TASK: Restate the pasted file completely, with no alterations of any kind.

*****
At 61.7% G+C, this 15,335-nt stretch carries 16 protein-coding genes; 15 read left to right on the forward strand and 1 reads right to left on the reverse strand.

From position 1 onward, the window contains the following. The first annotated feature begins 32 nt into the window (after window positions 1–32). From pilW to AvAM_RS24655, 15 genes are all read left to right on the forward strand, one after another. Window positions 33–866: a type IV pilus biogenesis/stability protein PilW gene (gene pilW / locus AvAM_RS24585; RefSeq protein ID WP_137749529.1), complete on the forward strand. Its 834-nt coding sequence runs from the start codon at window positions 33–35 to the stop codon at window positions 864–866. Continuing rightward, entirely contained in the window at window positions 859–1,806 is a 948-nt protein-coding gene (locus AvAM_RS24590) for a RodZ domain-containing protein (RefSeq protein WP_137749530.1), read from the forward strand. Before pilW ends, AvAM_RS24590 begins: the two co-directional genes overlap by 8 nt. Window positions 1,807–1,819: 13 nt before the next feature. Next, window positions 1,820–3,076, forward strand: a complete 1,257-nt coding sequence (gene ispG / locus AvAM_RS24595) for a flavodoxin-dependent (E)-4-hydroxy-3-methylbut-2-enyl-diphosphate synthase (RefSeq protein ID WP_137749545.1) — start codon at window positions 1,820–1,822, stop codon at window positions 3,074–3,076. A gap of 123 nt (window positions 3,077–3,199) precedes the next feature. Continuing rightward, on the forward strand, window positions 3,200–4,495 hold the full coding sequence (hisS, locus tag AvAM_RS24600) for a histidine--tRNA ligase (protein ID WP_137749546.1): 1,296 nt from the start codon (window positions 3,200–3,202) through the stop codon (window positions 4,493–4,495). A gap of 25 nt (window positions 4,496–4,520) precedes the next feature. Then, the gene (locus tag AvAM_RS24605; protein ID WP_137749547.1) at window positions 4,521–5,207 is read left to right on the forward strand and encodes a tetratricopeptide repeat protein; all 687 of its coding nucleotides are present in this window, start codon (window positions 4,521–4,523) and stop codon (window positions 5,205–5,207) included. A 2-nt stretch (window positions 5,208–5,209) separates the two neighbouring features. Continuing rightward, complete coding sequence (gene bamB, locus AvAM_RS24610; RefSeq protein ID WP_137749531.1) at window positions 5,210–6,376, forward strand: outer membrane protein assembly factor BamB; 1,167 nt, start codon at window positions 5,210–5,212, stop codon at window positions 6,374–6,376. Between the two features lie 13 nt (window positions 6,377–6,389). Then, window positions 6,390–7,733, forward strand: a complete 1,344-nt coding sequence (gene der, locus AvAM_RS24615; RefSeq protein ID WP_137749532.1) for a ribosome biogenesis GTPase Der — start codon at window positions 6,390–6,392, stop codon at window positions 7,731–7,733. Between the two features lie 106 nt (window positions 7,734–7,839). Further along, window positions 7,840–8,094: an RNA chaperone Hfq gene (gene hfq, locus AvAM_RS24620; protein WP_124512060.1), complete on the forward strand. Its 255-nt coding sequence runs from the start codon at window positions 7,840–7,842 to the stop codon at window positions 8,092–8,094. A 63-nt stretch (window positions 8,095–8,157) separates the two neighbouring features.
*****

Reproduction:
At 61.7% G+C, this 15,335-nt stretch carries 16 protein-coding genes; 15 read left to right on the forward strand and 1 reads right to left on the reverse strand.

From position 1 onward, the window contains the following. The first annotated feature begins 32 nt into the window (after window positions 1–32). From pilW to AvAM_RS24655, 15 genes are all read left to right on the forward strand, one after another. Window positions 33–866: a type IV pilus biogenesis/stability protein PilW gene (gene pilW / locus AvAM_RS24585; RefSeq protein ID WP_137749529.1), complete on the forward strand. Its 834-nt coding sequence runs from the start codon at window positions 33–35 to the stop codon at window positions 864–866. Continuing rightward, entirely contained in the window at window positions 859–1,806 is a 948-nt protein-coding gene (locus AvAM_RS24590) for a RodZ domain-containing protein (RefSeq protein WP_137749530.1), read from the forward strand. Before pilW ends, AvAM_RS24590 begins: the two co-directional genes overlap by 8 nt. Window positions 1,807–1,819: 13 nt before the next feature. Next, window positions 1,820–3,076, forward strand: a complete 1,257-nt coding sequence (gene ispG / locus AvAM_RS24595) for a flavodoxin-dependent (E)-4-hydroxy-3-methylbut-2-enyl-diphosphate synthase (RefSeq protein ID WP_137749545.1) — start codon at window positions 1,820–1,822, stop codon at window positions 3,074–3,076. A gap of 123 nt (window positions 3,077–3,199) precedes the next feature. Continuing rightward, on the forward strand, window positions 3,200–4,495 hold the full coding sequence (hisS, locus tag AvAM_RS24600) for a histidine--tRNA ligase (protein ID WP_137749546.1): 1,296 nt from the start codon (window positions 3,200–3,202) through the stop codon (window positions 4,493–4,495). A gap of 25 nt (window positions 4,496–4,520) precedes the next feature. Then, the gene (locus tag AvAM_RS24605; protein ID WP_137749547.1) at window positions 4,521–5,207 is read left to right on the forward strand and encodes a tetratricopeptide repeat protein; all 687 of its coding nucleotides are present in this window, start codon (window positions 4,521–4,523) and stop codon (window positions 5,205–5,207) included. A 2-nt stretch (window positions 5,208–5,209) separates the two neighbouring features. Continuing rightward, complete coding sequence (gene bamB, locus AvAM_RS24610; RefSeq protein ID WP_137749531.1) at window positions 5,210–6,376, forward strand: outer membrane protein assembly factor BamB; 1,167 nt, start codon at window positions 5,210–5,212, stop codon at window positions 6,374–6,376. Between the two features lie 13 nt (window positions 6,377–6,389). Then, window positions 6,390–7,733, forward strand: a complete 1,344-nt coding sequence (gene der, locus AvAM_RS24615; RefSeq protein ID WP_137749532.1) for a ribosome biogenesis GTPase Der — start codon at window positions 6,390–6,392, stop codon at window positions 7,731–7,733. Between the two features lie 106 nt (window positions 7,734–7,839). Further along, window positions 7,840–8,094: an RNA chaperone Hfq gene (gene hfq, locus AvAM_RS24620; protein WP_124512060.1), complete on the forward strand. Its 255-nt coding sequence runs from the start codon at window positions 7,840–7,842 to the stop codon at window positions 8,092–8,094. A 63-nt stretch (window positions 8,095–8,157) separates the two neighbouring features.